Liverpool legend John Barnes warns club over potential China investment – and says Alex Teixeira’s Anfield snub was a blessing
Former great says Reds could risk losing some of their unique heritage – and that Brazilian’s decision to go for Chinese Super League cash shows he lacks character
Liverpool legend John Barnes has warned the club risks losing some of its unique character and heritage by courting investors who may be more interested in their commercial value rather than maintaining tradition.
He also said the Reds dodged a bullet after Brazilian forward Alex Teixeira snubbed Anfield for a big-money move to the Chinese Super League.
Reports in February said Liverpool were close to sealing major investment from Asia, with the naming rights for Anfield’s new main stand up for grabs for around £90 million (HK$1 billion). Offers from Chinese investors to buy a minority stake in one of world football’s most storied clubs were also reportedly being considered.
Former Reds hero Barnes understands the necessity for the club to maximise earnings wherever they can, but admitted he wasn’t a fan.
Although Liverpool are owned by the Fenway Group, the Americans have largely kept a hands-off approach and the Kop stand at their Anfield ground remains an iconic symbol of the Merseysiders’ heritage.
“English football has become very unfair,” he said. “In Germany not everyone can own a football club. In the the EPL, everyone’s buying clubs because they see an opportunity to make money.
“From a financial point of view I can understand why clubs look for investments to help them.
“[But] from the point of view of integrity of football and from Bill Shankly’s philosophy, who was fairly socialist – I’m talking about the relationship with the fans, having local players – that’s for me where Germany have got it right. They try to create something rather than just buy players every six months.
“Unfortunately for me in England I think we’ve gone too far the other way, where you haven’t got a choice but spending to try to compete, so if it means going to China – people may say to ‘sell out’ to get money in – I’m not a fan of it, but that’s what you have to do to compete.”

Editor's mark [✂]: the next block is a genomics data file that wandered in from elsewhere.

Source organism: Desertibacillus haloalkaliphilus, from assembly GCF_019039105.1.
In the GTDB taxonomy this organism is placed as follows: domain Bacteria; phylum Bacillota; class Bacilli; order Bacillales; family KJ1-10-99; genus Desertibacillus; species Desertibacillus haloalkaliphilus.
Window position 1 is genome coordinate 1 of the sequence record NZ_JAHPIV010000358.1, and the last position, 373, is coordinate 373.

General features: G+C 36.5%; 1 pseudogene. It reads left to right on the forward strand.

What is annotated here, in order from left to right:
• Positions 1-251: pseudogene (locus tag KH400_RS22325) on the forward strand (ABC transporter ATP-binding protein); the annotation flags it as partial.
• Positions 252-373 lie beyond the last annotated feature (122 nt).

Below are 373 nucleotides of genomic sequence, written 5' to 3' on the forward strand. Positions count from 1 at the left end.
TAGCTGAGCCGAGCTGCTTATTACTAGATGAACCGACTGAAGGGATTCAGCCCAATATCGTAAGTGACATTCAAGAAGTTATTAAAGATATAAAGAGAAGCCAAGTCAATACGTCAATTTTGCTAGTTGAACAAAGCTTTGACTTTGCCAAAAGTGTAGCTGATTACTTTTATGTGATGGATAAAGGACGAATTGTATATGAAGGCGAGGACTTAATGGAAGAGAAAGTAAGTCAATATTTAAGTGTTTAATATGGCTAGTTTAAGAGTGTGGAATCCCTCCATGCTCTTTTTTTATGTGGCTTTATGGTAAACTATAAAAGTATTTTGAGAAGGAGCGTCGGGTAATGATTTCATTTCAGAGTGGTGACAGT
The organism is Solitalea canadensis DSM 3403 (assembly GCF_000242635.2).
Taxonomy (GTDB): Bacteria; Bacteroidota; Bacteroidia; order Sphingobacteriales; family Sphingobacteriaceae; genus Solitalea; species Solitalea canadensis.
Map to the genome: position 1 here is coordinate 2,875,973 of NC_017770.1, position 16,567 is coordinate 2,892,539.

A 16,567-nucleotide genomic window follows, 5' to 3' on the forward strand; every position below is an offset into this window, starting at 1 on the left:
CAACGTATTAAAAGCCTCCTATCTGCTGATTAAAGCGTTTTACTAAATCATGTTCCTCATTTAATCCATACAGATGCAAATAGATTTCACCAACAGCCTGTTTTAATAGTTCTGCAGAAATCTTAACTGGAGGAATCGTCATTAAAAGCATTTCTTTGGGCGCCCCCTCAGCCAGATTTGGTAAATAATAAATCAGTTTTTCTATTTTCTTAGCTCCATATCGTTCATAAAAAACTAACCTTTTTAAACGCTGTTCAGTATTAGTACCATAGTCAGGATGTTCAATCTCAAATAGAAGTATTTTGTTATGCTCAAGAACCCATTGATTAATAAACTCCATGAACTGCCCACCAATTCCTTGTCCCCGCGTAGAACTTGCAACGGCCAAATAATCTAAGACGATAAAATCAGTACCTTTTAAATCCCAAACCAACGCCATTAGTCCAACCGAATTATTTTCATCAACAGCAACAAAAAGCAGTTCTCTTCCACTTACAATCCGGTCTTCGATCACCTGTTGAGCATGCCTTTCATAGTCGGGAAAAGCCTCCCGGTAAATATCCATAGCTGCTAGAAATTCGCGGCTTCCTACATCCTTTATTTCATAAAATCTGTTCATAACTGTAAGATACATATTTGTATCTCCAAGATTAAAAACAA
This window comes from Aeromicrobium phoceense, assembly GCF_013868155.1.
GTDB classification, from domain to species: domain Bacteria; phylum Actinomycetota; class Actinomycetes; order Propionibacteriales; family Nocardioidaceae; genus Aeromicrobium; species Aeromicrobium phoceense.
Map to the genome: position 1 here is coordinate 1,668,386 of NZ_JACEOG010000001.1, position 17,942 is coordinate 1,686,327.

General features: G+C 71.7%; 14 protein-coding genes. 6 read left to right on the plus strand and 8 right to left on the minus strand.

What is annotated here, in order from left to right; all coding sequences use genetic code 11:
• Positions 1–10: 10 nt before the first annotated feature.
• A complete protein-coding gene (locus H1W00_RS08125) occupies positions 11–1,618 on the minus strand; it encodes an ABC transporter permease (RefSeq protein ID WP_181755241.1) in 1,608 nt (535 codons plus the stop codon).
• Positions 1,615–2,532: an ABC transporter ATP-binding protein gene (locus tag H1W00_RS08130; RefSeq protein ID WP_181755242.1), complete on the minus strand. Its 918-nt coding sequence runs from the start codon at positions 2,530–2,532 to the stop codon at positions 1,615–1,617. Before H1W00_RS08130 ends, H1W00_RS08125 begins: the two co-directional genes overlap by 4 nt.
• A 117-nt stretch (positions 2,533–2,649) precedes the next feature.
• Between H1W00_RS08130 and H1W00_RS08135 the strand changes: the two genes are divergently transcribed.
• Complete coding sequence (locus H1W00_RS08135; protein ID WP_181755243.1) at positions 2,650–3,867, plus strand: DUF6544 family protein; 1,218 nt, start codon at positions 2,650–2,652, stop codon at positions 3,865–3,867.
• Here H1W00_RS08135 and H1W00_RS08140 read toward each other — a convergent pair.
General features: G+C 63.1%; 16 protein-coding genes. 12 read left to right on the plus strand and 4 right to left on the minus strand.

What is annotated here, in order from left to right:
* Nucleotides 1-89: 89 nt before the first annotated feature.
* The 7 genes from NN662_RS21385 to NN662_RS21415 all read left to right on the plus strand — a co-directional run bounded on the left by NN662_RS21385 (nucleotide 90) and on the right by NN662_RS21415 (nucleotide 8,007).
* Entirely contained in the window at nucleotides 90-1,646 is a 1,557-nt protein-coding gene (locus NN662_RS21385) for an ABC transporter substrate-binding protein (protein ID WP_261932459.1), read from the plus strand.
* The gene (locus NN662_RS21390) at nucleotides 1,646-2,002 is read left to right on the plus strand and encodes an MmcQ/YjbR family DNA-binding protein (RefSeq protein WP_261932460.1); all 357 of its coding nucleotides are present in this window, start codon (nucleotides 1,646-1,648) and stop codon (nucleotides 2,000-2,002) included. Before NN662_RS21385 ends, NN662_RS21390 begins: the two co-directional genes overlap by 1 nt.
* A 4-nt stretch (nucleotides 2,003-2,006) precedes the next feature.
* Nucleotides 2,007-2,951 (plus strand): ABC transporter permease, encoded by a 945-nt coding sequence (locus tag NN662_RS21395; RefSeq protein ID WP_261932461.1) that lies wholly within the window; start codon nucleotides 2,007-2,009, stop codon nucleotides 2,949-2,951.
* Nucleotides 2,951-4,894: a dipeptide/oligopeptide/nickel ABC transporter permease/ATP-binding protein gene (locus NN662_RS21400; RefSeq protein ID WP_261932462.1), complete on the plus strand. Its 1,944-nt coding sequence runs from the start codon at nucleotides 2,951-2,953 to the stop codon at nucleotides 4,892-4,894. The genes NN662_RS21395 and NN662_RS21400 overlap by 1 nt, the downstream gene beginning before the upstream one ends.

Liverpool’s American owners Fenway Sports Group angered fans this year by announcing ticket price hikes, swiftly abandoning the plan after vehement protests. Barnes admits it’s a difficult balance in trying to keep the team competitive without alienating supporters and while staying true to its traditions.
“That is English football,” he added. “I think Liverpool are probably the last bastions of that in terms of trying to retain a semblance of an identity but it’s not just Liverpool, it’s English football.
“Do we want Liverpool to hold on to those traditions and fall behind?
“I understand the fans. A lot of them will be for it [China investment] because they want their club to do well – but the balance is important.
“The fans are saying we want you to spend money but we don’t want to put the ticket prices up, so getting the balance is right.”
Liverpool got a taste of the impact China’s cash can have when they missed out on a winter transfer move for Brazil forward Teixeira.
The Shakhtar Donetsk player had looked set to leave Ukraine for either Liverpool or Juventus before Jiangsu Suning blew them out of the water with a €50 million (HK$436.6 million) offer that stunned world football.
Barnes said Liverpool should count themselves lucky to have missed out, as the 26-year-old’s decision to go for the money rather than test himself at one of Europe’s top clubs suggested a fatal lack of ambition.
“I think you can see the character of him,” said the 51-year-old, in Hong Kong for a coaching clinic with local children set up by club sponsor Standard Chartered.
“Had he gone to Liverpool, if the China situation hadn’t been on the table, he still would have been the same character – if he came and wasn’t playing well or it was a bit cold, he would have just thrown the towel in.
“I use [former Reds defender] Daniel Agger as an example. I like him, but if you’re going to leave Liverpool and you’ve got to chance to go to Barcelona – to go to Brondby instead [as he did] to me shows you haven’t got the heart and desire to be a top-quality footballer. You’re a great player, but do you have that heart desire and determination?
“[Manager] Juergen Klopp wants those players: who want to play for the club whether they’re bottom, mid-table or whatever.”
Barnes said the flood of high-profile players into the Chinese Super League at the peak of their careers raised “questions [about] those players integrity”.
“Rather than thinking ‘They’re going to China at 25 at the peak of their career, [the league must be good]’, you’re thinking ‘They’re not interested in football, they’re only going for the money,’” he said.
Barnes pointed to Asamoah Gyan as an example. The Ghanaian left Sunderland at 25 for a massive-money move to Qatar, and is now reportedly one of the best-paid players in the world at Shanghai SIPG, earning a supposed £227,000 (HK$2.49 million) a week.
“I understand if you’re earning £10,000 a week and you go to China for £100,000, but if it’s between £100,000 in England and £150,000 in Qatar – just for that extra, that’s why I question their integrity,” added Barnes.
“Teixiera is a typical example because for him to one moment be going to Liverpool or Juventus, or stay at Shakhtar and maybe leave the next year for cheaper, to all of a sudden say I’m going to China, it’s questionable.”